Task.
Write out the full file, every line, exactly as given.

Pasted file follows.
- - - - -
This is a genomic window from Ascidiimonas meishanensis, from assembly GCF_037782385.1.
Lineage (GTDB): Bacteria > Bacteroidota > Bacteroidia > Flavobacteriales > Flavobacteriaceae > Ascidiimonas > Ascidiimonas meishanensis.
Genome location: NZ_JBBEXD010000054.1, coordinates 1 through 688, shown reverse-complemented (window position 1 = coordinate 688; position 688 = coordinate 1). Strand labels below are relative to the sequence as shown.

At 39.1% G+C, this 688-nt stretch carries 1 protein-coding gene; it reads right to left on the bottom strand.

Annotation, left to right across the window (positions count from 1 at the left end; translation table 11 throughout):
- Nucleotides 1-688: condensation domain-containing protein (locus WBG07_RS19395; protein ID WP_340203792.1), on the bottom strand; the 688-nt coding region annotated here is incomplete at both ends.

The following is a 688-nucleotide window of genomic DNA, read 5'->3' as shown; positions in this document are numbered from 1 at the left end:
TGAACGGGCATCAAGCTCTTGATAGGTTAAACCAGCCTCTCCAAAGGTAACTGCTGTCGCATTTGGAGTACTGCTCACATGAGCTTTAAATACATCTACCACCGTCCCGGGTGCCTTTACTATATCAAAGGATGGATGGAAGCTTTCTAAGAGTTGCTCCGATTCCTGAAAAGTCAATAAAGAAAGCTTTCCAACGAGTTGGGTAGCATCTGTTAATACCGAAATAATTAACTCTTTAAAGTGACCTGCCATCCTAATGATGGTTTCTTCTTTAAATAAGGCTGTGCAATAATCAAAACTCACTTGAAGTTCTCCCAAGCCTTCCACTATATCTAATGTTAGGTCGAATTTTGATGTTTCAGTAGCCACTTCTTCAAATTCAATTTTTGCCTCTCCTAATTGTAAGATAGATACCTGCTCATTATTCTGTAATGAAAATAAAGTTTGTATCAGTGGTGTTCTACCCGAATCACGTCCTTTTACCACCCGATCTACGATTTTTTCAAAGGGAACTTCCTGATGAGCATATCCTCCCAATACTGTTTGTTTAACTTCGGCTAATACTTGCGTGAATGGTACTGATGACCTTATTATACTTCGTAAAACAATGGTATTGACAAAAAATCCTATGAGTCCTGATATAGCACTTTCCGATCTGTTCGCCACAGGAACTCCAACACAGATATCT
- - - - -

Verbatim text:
This is a genomic window from Ascidiimonas meishanensis, from assembly GCF_037782385.1.
Lineage (GTDB): Bacteria > Bacteroidota > Bacteroidia > Flavobacteriales > Flavobacteriaceae > Ascidiimonas > Ascidiimonas meishanensis.
Genome location: NZ_JBBEXD010000054.1, coordinates 1 through 688, shown reverse-complemented (window position 1 = coordinate 688; position 688 = coordinate 1). Strand labels below are relative to the sequence as shown.

At 39.1% G+C, this 688-nt stretch carries 1 protein-coding gene; it reads right to left on the bottom strand.

Annotation, left to right across the window (positions count from 1 at the left end; translation table 11 throughout):
- Nucleotides 1-688: condensation domain-containing protein (locus WBG07_RS19395; protein ID WP_340203792.1), on the bottom strand; the 688-nt coding region annotated here is incomplete at both ends.

The following is a 688-nucleotide window of genomic DNA, read 5'->3' as shown; positions in this document are numbered from 1 at the left end:
TGAACGGGCATCAAGCTCTTGATAGGTTAAACCAGCCTCTCCAAAGGTAACTGCTGTCGCATTTGGAGTACTGCTCACATGAGCTTTAAATACATCTACCACCGTCCCGGGTGCCTTTACTATATCAAAGGATGGATGGAAGCTTTCTAAGAGTTGCTCCGATTCCTGAAAAGTCAATAAAGAAAGCTTTCCAACGAGTTGGGTAGCATCTGTTAATACCGAAATAATTAACTCTTTAAAGTGACCTGCCATCCTAATGATGGTTTCTTCTTTAAATAAGGCTGTGCAATAATCAAAACTCACTTGAAGTTCTCCCAAGCCTTCCACTATATCTAATGTTAGGTCGAATTTTGATGTTTCAGTAGCCACTTCTTCAAATTCAATTTTTGCCTCTCCTAATTGTAAGATAGATACCTGCTCATTATTCTGTAATGAAAATAAAGTTTGTATCAGTGGTGTTCTACCCGAATCACGTCCTTTTACCACCCGATCTACGATTTTTTCAAAGGGAACTTCCTGATGAGCATATCCTCCCAATACTGTTTGTTTAACTTCGGCTAATACTTGCGTGAATGGTACTGATGACCTTATTATACTTCGTAAAACAATGGTATTGACAAAAAATCCTATGAGTCCTGATATAGCACTTTCCGATCTGTTCGCCACAGGAACTCCAACACAGATATCT